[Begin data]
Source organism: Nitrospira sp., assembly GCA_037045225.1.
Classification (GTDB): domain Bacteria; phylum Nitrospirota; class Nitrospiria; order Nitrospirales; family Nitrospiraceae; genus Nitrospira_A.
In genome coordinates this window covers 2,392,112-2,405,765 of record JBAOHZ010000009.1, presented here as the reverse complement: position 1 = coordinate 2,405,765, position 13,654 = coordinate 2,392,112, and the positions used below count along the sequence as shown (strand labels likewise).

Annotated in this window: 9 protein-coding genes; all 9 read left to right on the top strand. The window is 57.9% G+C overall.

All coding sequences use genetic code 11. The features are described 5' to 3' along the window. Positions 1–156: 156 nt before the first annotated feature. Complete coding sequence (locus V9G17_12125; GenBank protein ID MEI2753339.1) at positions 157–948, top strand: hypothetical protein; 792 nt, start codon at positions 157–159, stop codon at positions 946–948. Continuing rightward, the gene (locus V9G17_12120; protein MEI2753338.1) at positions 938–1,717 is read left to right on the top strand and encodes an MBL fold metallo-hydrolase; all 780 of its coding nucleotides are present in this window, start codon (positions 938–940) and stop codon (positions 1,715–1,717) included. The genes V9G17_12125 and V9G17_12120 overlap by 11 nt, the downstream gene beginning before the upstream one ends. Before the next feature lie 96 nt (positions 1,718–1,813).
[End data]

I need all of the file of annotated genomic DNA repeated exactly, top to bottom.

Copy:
Source organism: Nitrospira sp., assembly GCA_037045225.1.
Classification (GTDB): domain Bacteria; phylum Nitrospirota; class Nitrospiria; order Nitrospirales; family Nitrospiraceae; genus Nitrospira_A.
In genome coordinates this window covers 2,392,112-2,405,765 of record JBAOHZ010000009.1, presented here as the reverse complement: position 1 = coordinate 2,405,765, position 13,654 = coordinate 2,392,112, and the positions used below count along the sequence as shown (strand labels likewise).

Annotated in this window: 9 protein-coding genes; all 9 read left to right on the top strand. The window is 57.9% G+C overall.

All coding sequences use genetic code 11. The features are described 5' to 3' along the window. Positions 1–156: 156 nt before the first annotated feature. Complete coding sequence (locus V9G17_12125; GenBank protein ID MEI2753339.1) at positions 157–948, top strand: hypothetical protein; 792 nt, start codon at positions 157–159, stop codon at positions 946–948. Continuing rightward, the gene (locus V9G17_12120; protein MEI2753338.1) at positions 938–1,717 is read left to right on the top strand and encodes an MBL fold metallo-hydrolase; all 780 of its coding nucleotides are present in this window, start codon (positions 938–940) and stop codon (positions 1,715–1,717) included. The genes V9G17_12125 and V9G17_12120 overlap by 11 nt, the downstream gene beginning before the upstream one ends. Before the next feature lie 96 nt (positions 1,718–1,813).